48. ^ Wilson, C. Anglo-Dutch Commerce and Finance in the 18th Century (1966) Cambridge: Cambridge University Press, p. 176
  49. ^ "Börsenwissen für Einsteiger und Fortgeschrittene".
  50. ^ J.G. van Dillen, p. 613
  51. ^ Kosmetatos, Paul (2018). The 1772–73 British Credit Crisis. Springer. ISBN 9783319709086 – via Google Books.
  52. ^ a b "The International Lender of Last Resort – An Historical Perspective by Joanna Rudd" (PDF). 15 November 2012.
  53. ^ a b Kluit, Willem Pieter Sautijn (8 June 1865). "De Amsterdamsche Beurs in 1763 en 1773: eene bijdrage tot de geschiedenis van den handel". W.H. Zeelt – via Google Books.
  54. ^ a b Clapham, J. (1944) The Bank of England, p. 248
  55. ^ Hans Chr. Johansen (1966) "J. G. Büsch's economic theory and his influence on the Danish economic and social debate", Scandinavian Economic History Review, 14:1, 18–38, doi:10.1080/03585522.1966.10407646
  56. ^ Andersen, Steffen Elkiær (1 November 2016). The Origins and Nature of Scandinavian Central Banking. Springer. ISBN 9783319397504 – via Google Books.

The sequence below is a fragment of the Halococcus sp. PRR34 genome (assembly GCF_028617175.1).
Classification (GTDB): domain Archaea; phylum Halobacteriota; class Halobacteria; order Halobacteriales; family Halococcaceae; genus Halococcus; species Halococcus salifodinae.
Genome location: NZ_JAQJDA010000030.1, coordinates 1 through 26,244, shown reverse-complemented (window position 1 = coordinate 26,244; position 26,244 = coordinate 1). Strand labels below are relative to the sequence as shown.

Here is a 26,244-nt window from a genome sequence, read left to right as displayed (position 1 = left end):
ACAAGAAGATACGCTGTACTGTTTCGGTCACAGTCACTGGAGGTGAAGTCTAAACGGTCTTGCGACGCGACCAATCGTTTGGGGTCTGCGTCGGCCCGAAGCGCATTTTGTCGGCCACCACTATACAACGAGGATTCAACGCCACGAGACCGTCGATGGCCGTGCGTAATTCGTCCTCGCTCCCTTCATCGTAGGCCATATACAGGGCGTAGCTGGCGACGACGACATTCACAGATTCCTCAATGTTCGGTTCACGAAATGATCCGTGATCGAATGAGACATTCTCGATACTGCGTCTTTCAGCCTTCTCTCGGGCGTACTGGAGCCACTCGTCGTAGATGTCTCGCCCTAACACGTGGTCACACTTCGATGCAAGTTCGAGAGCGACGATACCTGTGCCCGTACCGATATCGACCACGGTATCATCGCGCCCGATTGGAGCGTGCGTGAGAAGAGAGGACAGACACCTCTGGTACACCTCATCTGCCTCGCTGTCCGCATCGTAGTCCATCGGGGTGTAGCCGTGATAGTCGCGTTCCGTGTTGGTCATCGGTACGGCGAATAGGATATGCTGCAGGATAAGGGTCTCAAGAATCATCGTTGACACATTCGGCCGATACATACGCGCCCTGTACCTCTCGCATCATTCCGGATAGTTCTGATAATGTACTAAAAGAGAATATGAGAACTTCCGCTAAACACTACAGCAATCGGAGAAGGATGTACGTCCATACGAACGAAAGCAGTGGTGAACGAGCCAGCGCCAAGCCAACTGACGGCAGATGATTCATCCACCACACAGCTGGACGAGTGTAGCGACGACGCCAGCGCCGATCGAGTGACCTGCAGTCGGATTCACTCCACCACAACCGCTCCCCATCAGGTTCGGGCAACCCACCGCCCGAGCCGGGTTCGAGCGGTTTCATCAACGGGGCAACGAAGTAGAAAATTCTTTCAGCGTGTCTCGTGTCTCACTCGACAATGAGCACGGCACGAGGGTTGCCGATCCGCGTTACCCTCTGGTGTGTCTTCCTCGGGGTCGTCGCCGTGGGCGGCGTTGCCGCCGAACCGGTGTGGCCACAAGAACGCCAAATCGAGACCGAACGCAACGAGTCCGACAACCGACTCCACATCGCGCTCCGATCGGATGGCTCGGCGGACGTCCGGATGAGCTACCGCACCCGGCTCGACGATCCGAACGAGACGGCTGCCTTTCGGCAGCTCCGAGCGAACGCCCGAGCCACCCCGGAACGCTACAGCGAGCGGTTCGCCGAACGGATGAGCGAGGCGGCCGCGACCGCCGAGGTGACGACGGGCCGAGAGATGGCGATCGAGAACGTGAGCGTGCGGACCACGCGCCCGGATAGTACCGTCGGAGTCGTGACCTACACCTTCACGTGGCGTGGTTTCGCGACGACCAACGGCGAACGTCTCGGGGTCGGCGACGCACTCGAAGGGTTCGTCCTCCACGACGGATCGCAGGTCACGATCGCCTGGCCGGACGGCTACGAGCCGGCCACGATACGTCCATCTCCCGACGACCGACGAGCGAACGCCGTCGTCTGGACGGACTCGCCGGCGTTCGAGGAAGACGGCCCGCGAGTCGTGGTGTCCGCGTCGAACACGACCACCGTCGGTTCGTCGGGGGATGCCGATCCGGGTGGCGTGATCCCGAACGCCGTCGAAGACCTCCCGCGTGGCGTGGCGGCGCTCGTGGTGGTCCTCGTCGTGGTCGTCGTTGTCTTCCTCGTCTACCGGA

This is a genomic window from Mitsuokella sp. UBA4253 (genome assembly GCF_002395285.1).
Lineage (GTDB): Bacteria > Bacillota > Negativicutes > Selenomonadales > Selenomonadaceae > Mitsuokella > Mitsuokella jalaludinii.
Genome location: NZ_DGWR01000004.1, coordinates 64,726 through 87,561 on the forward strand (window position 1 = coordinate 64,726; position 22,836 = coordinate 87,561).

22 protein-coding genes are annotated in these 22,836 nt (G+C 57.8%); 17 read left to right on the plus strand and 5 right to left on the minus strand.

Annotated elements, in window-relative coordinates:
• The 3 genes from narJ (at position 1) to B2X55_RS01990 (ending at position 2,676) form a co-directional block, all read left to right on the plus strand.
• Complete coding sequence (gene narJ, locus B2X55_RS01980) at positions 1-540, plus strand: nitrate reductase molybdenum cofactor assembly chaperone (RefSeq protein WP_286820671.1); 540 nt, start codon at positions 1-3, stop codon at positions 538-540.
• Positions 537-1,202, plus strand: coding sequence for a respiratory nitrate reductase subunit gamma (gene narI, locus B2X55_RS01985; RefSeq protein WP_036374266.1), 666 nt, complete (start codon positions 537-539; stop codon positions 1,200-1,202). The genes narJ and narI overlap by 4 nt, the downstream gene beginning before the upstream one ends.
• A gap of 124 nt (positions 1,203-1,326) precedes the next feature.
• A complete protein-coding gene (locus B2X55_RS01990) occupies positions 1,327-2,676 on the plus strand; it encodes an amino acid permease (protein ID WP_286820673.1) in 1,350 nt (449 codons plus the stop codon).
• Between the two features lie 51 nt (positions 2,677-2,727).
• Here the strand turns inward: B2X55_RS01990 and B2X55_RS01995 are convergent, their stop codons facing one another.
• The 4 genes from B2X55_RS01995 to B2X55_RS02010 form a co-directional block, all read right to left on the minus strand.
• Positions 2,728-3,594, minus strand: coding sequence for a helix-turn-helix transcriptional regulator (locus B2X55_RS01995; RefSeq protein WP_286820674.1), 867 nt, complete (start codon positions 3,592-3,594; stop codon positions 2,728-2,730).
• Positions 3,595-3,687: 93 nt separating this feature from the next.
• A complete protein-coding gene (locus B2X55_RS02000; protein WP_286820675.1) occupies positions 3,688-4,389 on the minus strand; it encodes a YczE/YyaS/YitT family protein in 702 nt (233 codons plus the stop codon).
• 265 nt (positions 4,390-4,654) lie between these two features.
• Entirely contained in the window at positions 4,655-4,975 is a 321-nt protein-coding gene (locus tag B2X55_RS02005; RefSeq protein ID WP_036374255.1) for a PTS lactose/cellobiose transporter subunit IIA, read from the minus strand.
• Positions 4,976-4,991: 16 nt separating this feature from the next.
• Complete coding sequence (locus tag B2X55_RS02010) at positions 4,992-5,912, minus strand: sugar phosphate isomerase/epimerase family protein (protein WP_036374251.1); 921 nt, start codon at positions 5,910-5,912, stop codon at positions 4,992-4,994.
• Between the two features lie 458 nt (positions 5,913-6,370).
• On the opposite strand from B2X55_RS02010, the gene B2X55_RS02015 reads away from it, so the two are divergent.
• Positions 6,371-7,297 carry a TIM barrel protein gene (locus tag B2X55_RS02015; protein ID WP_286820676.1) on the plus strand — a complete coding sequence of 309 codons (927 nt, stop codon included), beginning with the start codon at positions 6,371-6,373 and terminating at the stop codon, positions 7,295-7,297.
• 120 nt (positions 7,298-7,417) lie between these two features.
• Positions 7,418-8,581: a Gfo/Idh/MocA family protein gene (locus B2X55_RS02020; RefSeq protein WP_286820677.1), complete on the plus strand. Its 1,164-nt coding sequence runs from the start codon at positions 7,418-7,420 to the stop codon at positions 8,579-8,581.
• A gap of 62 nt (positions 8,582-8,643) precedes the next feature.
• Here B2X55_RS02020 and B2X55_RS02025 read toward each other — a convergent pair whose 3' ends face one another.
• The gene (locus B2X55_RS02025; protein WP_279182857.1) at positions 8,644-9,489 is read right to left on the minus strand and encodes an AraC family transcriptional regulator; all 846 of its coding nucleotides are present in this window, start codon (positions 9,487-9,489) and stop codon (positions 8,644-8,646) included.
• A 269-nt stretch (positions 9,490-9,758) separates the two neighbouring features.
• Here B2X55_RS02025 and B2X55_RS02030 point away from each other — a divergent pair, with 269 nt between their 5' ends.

57. ^ Buist, Marten Gerbertus (6 December 2012). At Spes non Fracta: Hope & Co. 1770–1815. Springer. ISBN 9789401188586 – via Google Books.
  58. ^ "What a 241 year-old Dutch credit crisis tells us about market optimism". 5 December 2013.
  59. ^ Dillen, J.G. van (1970) Van Rijkdom en Regenten, p. 609
  60. ^ "1772two Hundred and Twenty-five Years Ago".
  61. ^ L. Sutherland 1952, pp. 249–251
  62. ^ Clapham, J. (1944) The Bank of England, p. 250
  63. ^ Samuel Flagg Bernis, Jay’s Treaty, A Study in Commerce and Diplomacy (New York: The Macmillan Company, 1923). Print. p. 103.[ISBN missing]
  64. ^ Lucy S. Sutherland, "Sir George Colebrooke’s World Corner in Alum, 1771–73," Economic History, III (Feb. 1936). pp. 248–269.
  65. ^ a b "Tea and Antipathy" American Heritage